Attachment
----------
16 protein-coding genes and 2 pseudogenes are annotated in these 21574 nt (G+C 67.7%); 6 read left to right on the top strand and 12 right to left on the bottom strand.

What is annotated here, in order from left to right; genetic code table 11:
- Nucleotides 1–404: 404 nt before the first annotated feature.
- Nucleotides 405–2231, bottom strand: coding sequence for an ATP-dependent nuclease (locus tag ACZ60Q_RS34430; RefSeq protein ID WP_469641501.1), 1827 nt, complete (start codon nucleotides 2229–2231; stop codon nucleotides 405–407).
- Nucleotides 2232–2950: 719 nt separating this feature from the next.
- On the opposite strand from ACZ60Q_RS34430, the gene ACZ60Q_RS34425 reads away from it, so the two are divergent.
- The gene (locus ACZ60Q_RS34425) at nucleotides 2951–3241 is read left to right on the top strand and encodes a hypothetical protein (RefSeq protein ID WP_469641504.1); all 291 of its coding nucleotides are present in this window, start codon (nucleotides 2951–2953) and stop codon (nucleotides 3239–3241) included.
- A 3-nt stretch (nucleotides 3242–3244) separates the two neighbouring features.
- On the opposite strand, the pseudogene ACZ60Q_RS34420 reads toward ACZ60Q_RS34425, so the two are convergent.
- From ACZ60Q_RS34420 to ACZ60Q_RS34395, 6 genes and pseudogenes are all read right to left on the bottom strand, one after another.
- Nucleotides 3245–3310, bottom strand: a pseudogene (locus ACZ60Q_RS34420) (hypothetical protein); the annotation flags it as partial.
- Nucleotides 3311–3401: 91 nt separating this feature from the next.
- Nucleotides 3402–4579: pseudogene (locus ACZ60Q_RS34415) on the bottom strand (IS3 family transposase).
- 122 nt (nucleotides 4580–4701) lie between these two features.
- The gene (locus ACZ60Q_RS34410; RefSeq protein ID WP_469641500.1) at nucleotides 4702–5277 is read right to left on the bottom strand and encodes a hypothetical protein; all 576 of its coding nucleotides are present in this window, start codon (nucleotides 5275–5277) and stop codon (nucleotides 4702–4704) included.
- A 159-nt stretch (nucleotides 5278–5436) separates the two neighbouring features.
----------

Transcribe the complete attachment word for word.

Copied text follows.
16 protein-coding genes and 2 pseudogenes are annotated in these 21574 nt (G+C 67.7%); 6 read left to right on the top strand and 12 right to left on the bottom strand.

What is annotated here, in order from left to right; genetic code table 11:
- Nucleotides 1–404: 404 nt before the first annotated feature.
- Nucleotides 405–2231, bottom strand: coding sequence for an ATP-dependent nuclease (locus tag ACZ60Q_RS34430; RefSeq protein ID WP_469641501.1), 1827 nt, complete (start codon nucleotides 2229–2231; stop codon nucleotides 405–407).
- Nucleotides 2232–2950: 719 nt separating this feature from the next.
- On the opposite strand from ACZ60Q_RS34430, the gene ACZ60Q_RS34425 reads away from it, so the two are divergent.
- The gene (locus ACZ60Q_RS34425) at nucleotides 2951–3241 is read left to right on the top strand and encodes a hypothetical protein (RefSeq protein ID WP_469641504.1); all 291 of its coding nucleotides are present in this window, start codon (nucleotides 2951–2953) and stop codon (nucleotides 3239–3241) included.
- A 3-nt stretch (nucleotides 3242–3244) separates the two neighbouring features.
- On the opposite strand, the pseudogene ACZ60Q_RS34420 reads toward ACZ60Q_RS34425, so the two are convergent.
- From ACZ60Q_RS34420 to ACZ60Q_RS34395, 6 genes and pseudogenes are all read right to left on the bottom strand, one after another.
- Nucleotides 3245–3310, bottom strand: a pseudogene (locus ACZ60Q_RS34420) (hypothetical protein); the annotation flags it as partial.
- Nucleotides 3311–3401: 91 nt separating this feature from the next.
- Nucleotides 3402–4579: pseudogene (locus ACZ60Q_RS34415) on the bottom strand (IS3 family transposase).
- 122 nt (nucleotides 4580–4701) lie between these two features.
- The gene (locus ACZ60Q_RS34410; RefSeq protein ID WP_469641500.1) at nucleotides 4702–5277 is read right to left on the bottom strand and encodes a hypothetical protein; all 576 of its coding nucleotides are present in this window, start codon (nucleotides 5275–5277) and stop codon (nucleotides 4702–4704) included.
- A 159-nt stretch (nucleotides 5278–5436) separates the two neighbouring features.